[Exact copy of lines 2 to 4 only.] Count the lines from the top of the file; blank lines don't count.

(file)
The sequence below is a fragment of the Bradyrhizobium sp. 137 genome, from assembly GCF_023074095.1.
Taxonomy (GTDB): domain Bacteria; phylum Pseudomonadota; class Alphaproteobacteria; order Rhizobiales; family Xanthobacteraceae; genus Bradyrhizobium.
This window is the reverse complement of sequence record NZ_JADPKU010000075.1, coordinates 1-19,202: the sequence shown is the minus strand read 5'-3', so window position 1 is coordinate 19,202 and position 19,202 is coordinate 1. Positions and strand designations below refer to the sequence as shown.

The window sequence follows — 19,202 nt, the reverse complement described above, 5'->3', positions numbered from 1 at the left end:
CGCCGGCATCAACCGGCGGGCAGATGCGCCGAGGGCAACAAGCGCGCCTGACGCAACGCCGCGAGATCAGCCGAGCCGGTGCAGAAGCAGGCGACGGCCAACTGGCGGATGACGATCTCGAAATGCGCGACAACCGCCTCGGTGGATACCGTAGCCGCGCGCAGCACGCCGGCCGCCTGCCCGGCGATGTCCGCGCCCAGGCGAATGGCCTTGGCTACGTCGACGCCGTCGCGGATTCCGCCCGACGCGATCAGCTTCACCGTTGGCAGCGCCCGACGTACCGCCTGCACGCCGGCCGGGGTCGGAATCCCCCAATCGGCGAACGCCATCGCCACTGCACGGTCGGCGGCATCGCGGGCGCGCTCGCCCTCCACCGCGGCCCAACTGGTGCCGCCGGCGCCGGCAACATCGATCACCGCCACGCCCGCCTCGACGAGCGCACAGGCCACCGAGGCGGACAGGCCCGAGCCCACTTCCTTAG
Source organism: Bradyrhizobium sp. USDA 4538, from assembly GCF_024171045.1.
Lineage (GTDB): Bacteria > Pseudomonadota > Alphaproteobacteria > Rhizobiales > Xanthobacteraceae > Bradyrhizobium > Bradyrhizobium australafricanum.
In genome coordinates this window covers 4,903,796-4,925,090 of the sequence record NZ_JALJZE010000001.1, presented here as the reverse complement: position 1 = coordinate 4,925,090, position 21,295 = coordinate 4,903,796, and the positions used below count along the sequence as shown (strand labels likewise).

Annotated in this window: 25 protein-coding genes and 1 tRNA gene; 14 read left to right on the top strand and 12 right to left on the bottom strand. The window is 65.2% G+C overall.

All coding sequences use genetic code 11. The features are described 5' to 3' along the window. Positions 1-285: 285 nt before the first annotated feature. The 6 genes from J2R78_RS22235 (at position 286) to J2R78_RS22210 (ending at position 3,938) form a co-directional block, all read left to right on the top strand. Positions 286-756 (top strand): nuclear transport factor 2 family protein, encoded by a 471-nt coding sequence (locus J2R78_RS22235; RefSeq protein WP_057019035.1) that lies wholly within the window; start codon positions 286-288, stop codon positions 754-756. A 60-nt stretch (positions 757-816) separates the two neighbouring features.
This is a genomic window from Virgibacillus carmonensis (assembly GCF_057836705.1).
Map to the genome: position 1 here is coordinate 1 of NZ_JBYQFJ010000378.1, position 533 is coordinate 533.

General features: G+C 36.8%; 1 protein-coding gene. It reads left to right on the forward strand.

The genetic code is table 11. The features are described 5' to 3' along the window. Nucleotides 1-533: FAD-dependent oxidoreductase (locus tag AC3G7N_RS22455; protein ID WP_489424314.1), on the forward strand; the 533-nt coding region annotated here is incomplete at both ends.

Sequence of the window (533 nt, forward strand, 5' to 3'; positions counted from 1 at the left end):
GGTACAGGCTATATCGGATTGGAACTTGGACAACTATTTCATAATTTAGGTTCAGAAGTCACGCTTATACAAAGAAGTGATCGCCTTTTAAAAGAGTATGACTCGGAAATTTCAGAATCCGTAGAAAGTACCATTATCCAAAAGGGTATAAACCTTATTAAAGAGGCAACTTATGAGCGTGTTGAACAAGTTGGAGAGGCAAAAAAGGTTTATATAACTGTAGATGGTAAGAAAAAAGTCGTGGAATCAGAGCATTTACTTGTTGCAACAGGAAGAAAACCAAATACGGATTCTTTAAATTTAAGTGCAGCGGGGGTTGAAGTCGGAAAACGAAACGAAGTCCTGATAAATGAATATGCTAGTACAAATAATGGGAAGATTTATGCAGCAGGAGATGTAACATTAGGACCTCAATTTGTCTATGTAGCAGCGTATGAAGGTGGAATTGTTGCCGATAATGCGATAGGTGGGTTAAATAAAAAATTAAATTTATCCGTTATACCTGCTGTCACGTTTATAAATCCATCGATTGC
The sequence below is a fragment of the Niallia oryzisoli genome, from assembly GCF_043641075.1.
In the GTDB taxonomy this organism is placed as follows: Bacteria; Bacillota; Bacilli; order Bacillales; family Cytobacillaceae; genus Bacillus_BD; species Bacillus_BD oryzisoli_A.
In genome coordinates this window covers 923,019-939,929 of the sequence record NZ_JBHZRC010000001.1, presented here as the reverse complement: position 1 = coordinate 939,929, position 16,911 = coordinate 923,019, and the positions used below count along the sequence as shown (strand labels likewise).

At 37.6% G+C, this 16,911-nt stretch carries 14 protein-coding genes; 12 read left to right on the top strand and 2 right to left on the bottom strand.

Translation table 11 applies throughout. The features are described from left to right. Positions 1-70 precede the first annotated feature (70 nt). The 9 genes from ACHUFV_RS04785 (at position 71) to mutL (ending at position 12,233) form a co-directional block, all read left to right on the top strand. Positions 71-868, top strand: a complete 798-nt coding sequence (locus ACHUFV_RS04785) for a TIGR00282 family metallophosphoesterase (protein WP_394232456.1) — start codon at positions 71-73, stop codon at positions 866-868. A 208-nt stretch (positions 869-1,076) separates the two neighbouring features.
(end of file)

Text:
Taxonomy (GTDB): domain Bacteria; phylum Pseudomonadota; class Alphaproteobacteria; order Rhizobiales; family Xanthobacteraceae; genus Bradyrhizobium.
This window is the reverse complement of sequence record NZ_JADPKU010000075.1, coordinates 1-19,202: the sequence shown is the minus strand read 5'-3', so window position 1 is coordinate 19,202 and position 19,202 is coordinate 1. Positions and strand designations below refer to the sequence as shown.

The window sequence follows — 19,202 nt, the reverse complement described above, 5'->3', positions numbered from 1 at the left end: